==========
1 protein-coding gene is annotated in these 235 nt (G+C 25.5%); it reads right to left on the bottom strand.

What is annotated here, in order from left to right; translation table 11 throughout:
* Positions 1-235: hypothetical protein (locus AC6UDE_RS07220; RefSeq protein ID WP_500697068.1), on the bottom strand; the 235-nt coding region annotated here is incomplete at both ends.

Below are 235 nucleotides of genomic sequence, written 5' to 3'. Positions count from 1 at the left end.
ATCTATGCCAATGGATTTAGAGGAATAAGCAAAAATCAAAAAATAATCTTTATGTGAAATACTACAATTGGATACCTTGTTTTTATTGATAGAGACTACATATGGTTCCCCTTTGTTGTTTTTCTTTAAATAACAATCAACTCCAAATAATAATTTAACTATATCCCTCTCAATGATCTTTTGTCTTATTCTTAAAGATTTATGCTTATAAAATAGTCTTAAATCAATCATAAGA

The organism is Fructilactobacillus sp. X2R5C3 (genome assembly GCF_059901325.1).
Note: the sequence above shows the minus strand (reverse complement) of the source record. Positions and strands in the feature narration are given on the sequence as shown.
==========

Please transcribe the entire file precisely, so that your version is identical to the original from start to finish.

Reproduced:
1 protein-coding gene is annotated in these 235 nt (G+C 25.5%); it reads right to left on the bottom strand.

What is annotated here, in order from left to right; translation table 11 throughout:
* Positions 1-235: hypothetical protein (locus AC6UDE_RS07220; RefSeq protein ID WP_500697068.1), on the bottom strand; the 235-nt coding region annotated here is incomplete at both ends.

Below are 235 nucleotides of genomic sequence, written 5' to 3'. Positions count from 1 at the left end.
ATCTATGCCAATGGATTTAGAGGAATAAGCAAAAATCAAAAAATAATCTTTATGTGAAATACTACAATTGGATACCTTGTTTTTATTGATAGAGACTACATATGGTTCCCCTTTGTTGTTTTTCTTTAAATAACAATCAACTCCAAATAATAATTTAACTATATCCCTCTCAATGATCTTTTGTCTTATTCTTAAAGATTTATGCTTATAAAATAGTCTTAAATCAATCATAAGA

The organism is Fructilactobacillus sp. X2R5C3 (genome assembly GCF_059901325.1).
Note: the sequence above shows the minus strand (reverse complement) of the source record. Positions and strands in the feature narration are given on the sequence as shown.